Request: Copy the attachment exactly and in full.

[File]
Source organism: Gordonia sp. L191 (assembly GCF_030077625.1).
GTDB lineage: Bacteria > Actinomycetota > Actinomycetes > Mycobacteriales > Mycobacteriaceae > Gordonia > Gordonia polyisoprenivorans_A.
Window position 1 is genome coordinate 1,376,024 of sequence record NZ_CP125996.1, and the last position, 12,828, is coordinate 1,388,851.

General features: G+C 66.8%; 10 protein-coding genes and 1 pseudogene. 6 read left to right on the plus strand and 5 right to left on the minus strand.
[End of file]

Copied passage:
Source organism: Gordonia sp. L191 (assembly GCF_030077625.1).
GTDB lineage: Bacteria > Actinomycetota > Actinomycetes > Mycobacteriales > Mycobacteriaceae > Gordonia > Gordonia polyisoprenivorans_A.
Window position 1 is genome coordinate 1,376,024 of sequence record NZ_CP125996.1, and the last position, 12,828, is coordinate 1,388,851.

General features: G+C 66.8%; 10 protein-coding genes and 1 pseudogene. 6 read left to right on the plus strand and 5 right to left on the minus strand.